The Heartbreak Of Marilyn Monroe’s DON’T BOTHER TO KNOCK

Looking back on an underseen gem.

Nell hasn’t been in good spirits as of late. It’s been clear from the moment she strolled into that New York hotel lobby in her dazed, doe-eyed manner that she probably isn’t the best suited patron in the room to babysit a tenant’s child – but that doesn’t stop her from accepting the job. She’s down on her luck and could use some sort of opportunity, or second chance, or validation of her existence to pull her through her current rough stint.

See, when her Uncle Eddie who works the hotel elevator drops her off with little Bunny Jones and escorts her parents, Peter and Ruth Jones, downstairs to the big party in the ball room, and Nell is left alone with the child, she starts exhibiting some odd behavior – like trying on Mrs. Jones’ clothes and jewelry, referring to a man who isn’t there, and tying little Bunny up tight with thick rope and gagging her so she’ll finally be quiet.

Told through two overlapping tales of woe and mistrust, Don’t Bother to Knock follows Jed Towers (Richard Widmark) as he stumbles upon the path to redemption, and Nell Forbes (Marilyn Monroe) as she tumbles down the rabbit hole into madness. Jed has just lost his girl, Lyn Lesley (Anne Bancroft), famous singer and performer at the big hotel bash, and nothing he can say will woo her back. After Lyn angrily dismisses Jed and accuses him of being heartless, he does his best to prove her right, and shacks up with the next girl he can find. Unfortunately for Jed, that girl happens to be Nell.

Nell is fresh off a break up too, but her relationship ended under slightly different circumstances. Instead of losing her Phillip to petty arguments and foolish pride, she lost the love of her life to the throes of war. Phillip crashed his bomber into the ocean in ’46, and now, wrought with trauma, Nell has come to believe in her desperate and delusional mind that Jed, is her Phillip, and he’s come home, finally, to whisk her away to a happy life. Although she appears coy and harmless at first, this shy girl turns deadly, as little hints of her insanity start to spill out as the night trudges on. The red flags begin to pop up as she tries on Mrs. Jones’ jewelry, and the borrowed bracelets slowly roll back to reveal deep scars on her wrists – then it escalates to Nell gently nudging little Bunny Jones out of the hotel window so she and Jed can have some time alone together, before exploding into full on murder and attempted escape.

For a girl who gained fame as a stunningly photogenic sex symbol, working her dumb blonde persona to her advantage, it’s fascinating to see Monroe play someone who’s so irrevocably cracked. Best known as the steamy naïve seductress in films like Gentlemen Prefer Blondes, How to Marry a Millionaire, The Seven Year Itch, and this writer’s personal favorite, Some Like It Hot, it’s a graceful and gratifying pivot to see Marilyn take on the role of a damsel come undone. Jed tells Nell at one point in the film that she’s “silk on one side and sandpaper on the other”, and the description couldn’t be more fitting to Monroe’s performance. As she flutters back and forth between the shy, sweet girl who did everything in truth, to the manipulatively maniacal beauty queen with a screw loose, we really get to see a taste of Monroe’s range, and it’s an invigorating break from the normal romantic comedy routine. Norma Jeane was undoubtedly beautiful, but she was also an actor, and it’s cool to see her given a chance to show off her skills in a rare, multi-layered role for women in cinema in the 1950s.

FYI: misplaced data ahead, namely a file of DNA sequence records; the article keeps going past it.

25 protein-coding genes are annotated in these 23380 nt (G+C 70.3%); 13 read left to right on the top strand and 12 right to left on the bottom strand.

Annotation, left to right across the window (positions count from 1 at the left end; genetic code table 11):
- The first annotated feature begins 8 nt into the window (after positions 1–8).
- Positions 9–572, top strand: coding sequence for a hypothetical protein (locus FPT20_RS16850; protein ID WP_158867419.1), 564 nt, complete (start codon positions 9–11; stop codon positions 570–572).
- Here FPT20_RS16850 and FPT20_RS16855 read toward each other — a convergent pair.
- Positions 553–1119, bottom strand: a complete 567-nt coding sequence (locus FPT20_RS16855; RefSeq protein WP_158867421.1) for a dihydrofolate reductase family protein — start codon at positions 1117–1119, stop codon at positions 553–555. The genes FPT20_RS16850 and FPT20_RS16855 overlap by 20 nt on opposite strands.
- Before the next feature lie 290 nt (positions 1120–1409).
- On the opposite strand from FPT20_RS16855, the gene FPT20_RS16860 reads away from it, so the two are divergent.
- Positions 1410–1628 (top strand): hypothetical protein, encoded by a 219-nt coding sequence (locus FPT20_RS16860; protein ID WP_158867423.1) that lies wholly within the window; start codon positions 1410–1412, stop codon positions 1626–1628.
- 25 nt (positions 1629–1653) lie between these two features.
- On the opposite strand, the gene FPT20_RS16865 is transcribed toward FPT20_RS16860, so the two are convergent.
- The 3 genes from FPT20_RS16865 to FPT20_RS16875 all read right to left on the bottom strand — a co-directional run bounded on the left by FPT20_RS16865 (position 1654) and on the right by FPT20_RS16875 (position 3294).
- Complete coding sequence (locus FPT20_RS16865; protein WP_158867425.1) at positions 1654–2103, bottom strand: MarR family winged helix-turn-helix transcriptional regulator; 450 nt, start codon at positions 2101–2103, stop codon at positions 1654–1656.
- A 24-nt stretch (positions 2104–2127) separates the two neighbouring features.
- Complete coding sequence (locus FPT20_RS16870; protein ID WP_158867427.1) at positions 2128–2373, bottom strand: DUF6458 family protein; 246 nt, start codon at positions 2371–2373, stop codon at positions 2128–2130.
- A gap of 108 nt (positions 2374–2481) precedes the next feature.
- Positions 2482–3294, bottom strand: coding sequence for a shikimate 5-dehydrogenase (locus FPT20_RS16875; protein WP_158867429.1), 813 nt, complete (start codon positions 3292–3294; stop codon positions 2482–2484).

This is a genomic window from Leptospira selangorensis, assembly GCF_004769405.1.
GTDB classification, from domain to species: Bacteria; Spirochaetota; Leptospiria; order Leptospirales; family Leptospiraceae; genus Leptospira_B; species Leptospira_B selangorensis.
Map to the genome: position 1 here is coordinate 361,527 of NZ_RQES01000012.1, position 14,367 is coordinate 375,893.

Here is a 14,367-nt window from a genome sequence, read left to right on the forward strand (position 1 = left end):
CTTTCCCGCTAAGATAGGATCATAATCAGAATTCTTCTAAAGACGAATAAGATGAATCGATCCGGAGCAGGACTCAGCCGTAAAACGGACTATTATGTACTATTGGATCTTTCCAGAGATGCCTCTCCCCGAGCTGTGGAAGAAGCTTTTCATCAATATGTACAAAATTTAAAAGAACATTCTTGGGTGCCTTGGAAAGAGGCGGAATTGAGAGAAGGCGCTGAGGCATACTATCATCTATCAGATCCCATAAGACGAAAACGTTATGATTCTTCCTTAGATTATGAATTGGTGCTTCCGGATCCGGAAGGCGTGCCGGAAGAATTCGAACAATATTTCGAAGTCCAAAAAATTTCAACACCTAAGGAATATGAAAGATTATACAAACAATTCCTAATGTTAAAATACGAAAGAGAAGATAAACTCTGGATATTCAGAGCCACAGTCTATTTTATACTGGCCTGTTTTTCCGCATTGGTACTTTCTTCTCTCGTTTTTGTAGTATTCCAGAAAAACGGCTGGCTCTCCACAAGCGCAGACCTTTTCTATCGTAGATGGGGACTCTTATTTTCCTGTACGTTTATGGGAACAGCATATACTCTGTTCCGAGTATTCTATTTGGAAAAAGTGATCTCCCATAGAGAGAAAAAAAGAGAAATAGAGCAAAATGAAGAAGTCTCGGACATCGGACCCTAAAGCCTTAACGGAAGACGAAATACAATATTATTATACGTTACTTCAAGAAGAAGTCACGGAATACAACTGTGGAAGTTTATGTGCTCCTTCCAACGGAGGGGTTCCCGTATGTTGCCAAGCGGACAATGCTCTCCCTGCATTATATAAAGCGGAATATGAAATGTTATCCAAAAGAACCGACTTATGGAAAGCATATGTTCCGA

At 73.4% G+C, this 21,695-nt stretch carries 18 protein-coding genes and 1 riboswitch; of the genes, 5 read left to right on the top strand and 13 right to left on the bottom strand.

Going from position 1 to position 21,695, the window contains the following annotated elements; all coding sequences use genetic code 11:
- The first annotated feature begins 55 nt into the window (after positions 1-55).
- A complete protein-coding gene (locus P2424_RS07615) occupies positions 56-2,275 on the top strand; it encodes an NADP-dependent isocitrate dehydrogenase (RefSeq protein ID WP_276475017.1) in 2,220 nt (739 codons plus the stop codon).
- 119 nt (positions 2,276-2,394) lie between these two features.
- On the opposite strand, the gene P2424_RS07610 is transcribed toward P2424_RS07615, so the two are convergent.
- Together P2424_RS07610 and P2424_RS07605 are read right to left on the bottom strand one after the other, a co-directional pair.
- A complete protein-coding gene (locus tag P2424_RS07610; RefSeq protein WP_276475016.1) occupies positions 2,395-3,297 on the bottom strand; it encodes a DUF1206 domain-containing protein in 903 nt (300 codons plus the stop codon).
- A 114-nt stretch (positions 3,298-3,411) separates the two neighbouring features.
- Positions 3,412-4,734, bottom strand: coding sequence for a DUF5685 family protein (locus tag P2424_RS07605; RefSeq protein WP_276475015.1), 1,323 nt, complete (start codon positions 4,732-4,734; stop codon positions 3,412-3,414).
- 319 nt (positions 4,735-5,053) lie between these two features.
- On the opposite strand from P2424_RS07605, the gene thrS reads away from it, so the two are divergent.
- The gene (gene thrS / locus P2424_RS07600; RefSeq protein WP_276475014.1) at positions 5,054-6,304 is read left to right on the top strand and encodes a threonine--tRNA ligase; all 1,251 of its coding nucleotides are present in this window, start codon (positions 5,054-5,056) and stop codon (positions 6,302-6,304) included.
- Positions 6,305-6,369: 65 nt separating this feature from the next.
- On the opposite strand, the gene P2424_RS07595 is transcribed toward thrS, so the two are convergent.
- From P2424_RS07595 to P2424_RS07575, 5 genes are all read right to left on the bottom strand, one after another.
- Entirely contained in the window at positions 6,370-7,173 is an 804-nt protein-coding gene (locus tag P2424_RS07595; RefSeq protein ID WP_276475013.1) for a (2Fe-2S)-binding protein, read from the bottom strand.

The film also eerily recalls some of Monroe’s real life psychological problems. Born to a mentally disturbed single mother and never uncovering the true identity of her real father, Monroe bounced around from one foster home to the next as a child, where she was frequently abused, molested, and traumatized. It was around sixteen years old that Monroe, known at the time as little brunette-haired Norma Jeane Mortenson, decided she’d had enough of being a ward of the state, and married herself to Jim Dougherty – a union that lasted all of three years until Monroe, bored to tears, moved away and began modeling full time in 1945, before officially starting her acting career in 1946 under her new stage named and bleached blonde hair.

Monroe loved her stardom, but her natural withdrawn nature still made her apprehensive to the spotlight. She adored acting, but sometimes the idea of having all eyes on her became too much to bear, especially when nervous nature clashed with her less patient male co-stars and demanding directors, who often bullied her and talked down to her, only furthering her stage fright. As a result, Monroe’s crippling anxiety worsened, and she developed a reputation as being difficult to work with due to her frequent tardiness and absence from set. To help her cope with her troubles, Monroe turned to barbiturates and other various downers, and eventually overdosed at the devastatingly young age of thirty-six in 1962. Shortly before her death, she was admitted to a mental institution and hospitalized for her habits, both of which did little to help with her depression.

Given her troubled background and her overall under-appreciated nature, it’s nice to know that a movie like Don’t Bother to Knock exists – it stands as proof of Marilyn’s acting ability, making her more than the naïve blonde bombshell Hollywood had come to typecast her as, while also strangely echoing remnants of her real life, and simultaneously showing her bravely overcoming her odds both on and off screen. Don’t Bother to Knock is an excitedly devious forgotten noir thriller, and one that everyone, especially avid fans of Monroe’s terrific work, should see for themselves.